A little over a year ago, I was sharing a four-part series of articles about my Dad, chronicling his rise from coal miner’s ninth child to college athlete to NFL rookie to captain of industry.
A week and a day ago, my dad had surgery to repair an abdominal aortic aneurysm. While the surgery was successful, the recovery has been slower than we’d hoped. Considering his age and the size of the aneurysm, this isn’t necessarily unusual, but it has taken us by surprise. We’ll be spending Christmas with him in the ICU.
I am grateful for the many family members and friends who are lifting Dad (and the rest of us) up in prayer and offering comfort and support to me and my brothers. And I am hopeful for his recovery, even as it’s hard to watch him suffer right now.
If you are so inclined, please join me in praying for my dad. He’s the handsome guy on the right, pictured here with his equally handsome brothers.
In the midst of this difficult season, even through my tears, I am grateful to be reminded of the true significance of Christmas—and to realize that even as my own world seems to have shrunk to the size of an ICU cubicle, God is with me—with all of us—all the time. That was the point of him humbling himself to be born into a primitive society, to the humblest of parents, in the humblest of places. And it’s why, 2,000+ years later, we still commemorate that humble birth.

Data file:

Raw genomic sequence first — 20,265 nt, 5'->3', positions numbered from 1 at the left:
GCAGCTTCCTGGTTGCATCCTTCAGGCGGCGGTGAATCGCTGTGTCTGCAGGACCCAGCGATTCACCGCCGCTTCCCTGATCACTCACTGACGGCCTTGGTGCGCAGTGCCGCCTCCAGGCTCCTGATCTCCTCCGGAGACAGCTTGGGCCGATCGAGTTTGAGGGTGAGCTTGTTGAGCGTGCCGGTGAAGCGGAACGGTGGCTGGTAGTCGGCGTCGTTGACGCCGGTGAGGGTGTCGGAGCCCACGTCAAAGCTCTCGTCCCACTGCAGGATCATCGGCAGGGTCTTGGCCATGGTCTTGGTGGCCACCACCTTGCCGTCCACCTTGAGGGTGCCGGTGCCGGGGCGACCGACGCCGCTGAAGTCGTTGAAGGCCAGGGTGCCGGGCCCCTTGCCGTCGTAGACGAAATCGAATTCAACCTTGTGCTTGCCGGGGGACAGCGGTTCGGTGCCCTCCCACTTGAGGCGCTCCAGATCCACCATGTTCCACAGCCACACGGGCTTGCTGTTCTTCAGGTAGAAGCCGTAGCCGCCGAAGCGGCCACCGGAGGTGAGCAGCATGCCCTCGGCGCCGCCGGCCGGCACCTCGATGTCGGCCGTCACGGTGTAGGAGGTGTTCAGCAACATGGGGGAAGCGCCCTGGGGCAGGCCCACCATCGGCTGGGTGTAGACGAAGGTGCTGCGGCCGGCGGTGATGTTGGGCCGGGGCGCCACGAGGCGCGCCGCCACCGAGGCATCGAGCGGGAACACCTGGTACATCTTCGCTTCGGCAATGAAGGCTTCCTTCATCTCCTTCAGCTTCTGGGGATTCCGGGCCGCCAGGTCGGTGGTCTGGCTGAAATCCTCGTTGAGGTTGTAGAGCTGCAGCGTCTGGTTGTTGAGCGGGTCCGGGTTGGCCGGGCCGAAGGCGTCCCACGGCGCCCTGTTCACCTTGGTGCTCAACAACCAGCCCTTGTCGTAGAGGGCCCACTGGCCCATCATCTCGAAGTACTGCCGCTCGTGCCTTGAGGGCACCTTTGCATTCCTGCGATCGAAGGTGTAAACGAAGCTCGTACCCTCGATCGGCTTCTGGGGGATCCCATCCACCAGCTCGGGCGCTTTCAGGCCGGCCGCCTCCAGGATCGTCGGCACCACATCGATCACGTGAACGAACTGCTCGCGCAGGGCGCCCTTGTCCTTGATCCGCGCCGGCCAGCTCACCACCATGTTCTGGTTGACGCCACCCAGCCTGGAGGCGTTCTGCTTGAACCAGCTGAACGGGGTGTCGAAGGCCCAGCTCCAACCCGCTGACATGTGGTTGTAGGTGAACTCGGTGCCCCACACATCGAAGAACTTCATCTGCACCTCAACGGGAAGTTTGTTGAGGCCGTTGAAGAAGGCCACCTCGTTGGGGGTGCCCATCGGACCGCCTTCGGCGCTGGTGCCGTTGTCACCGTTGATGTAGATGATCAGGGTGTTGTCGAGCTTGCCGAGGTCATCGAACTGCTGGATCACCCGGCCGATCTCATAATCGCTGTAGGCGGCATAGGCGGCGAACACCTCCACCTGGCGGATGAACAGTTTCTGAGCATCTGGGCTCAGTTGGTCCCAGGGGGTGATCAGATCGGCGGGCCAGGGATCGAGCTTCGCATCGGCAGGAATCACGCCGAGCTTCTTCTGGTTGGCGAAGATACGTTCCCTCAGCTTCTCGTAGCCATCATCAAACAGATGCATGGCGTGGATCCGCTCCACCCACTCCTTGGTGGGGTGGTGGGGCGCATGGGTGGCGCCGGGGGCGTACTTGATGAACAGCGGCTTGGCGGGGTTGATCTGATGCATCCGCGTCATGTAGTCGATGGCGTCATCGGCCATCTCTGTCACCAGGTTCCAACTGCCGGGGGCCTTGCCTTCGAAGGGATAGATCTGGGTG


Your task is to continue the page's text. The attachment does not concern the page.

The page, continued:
“The incarnation does not mean that God saves us from the pains of this life. It means that God-is-with-us. For the Christian, just as for everyone else, there will be cold, lonely seasons, seasons of sickness, seasons of frustration, and a season within which we will die. Christmas does not give us a ladder to climb out of the human condition. It gives us a drill that lets us burrow into heart of everything that is and, there, find it shimmering with divinity.” —Avery Dulles